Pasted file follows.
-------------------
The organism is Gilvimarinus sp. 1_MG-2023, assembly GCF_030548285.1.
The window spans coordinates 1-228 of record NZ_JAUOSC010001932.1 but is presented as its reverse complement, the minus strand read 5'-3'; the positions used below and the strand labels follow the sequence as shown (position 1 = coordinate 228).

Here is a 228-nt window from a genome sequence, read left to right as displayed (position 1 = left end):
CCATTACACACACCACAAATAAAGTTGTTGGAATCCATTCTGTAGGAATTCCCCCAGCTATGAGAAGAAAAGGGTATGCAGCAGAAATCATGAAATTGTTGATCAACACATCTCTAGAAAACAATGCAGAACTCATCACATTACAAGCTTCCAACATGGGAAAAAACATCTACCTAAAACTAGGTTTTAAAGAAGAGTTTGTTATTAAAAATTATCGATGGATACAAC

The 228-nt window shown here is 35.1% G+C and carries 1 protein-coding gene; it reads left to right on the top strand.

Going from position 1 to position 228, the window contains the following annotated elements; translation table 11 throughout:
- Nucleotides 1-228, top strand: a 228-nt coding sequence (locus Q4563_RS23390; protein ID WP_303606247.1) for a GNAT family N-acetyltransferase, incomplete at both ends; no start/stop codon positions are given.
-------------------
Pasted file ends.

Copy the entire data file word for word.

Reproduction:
The organism is Gilvimarinus sp. 1_MG-2023, assembly GCF_030548285.1.
The window spans coordinates 1-228 of record NZ_JAUOSC010001932.1 but is presented as its reverse complement, the minus strand read 5'-3'; the positions used below and the strand labels follow the sequence as shown (position 1 = coordinate 228).

Here is a 228-nt window from a genome sequence, read left to right as displayed (position 1 = left end):
CCATTACACACACCACAAATAAAGTTGTTGGAATCCATTCTGTAGGAATTCCCCCAGCTATGAGAAGAAAAGGGTATGCAGCAGAAATCATGAAATTGTTGATCAACACATCTCTAGAAAACAATGCAGAACTCATCACATTACAAGCTTCCAACATGGGAAAAAACATCTACCTAAAACTAGGTTTTAAAGAAGAGTTTGTTATTAAAAATTATCGATGGATACAAC

The 228-nt window shown here is 35.1% G+C and carries 1 protein-coding gene; it reads left to right on the top strand.

Going from position 1 to position 228, the window contains the following annotated elements; translation table 11 throughout:
- Nucleotides 1-228, top strand: a 228-nt coding sequence (locus Q4563_RS23390; protein ID WP_303606247.1) for a GNAT family N-acetyltransferase, incomplete at both ends; no start/stop codon positions are given.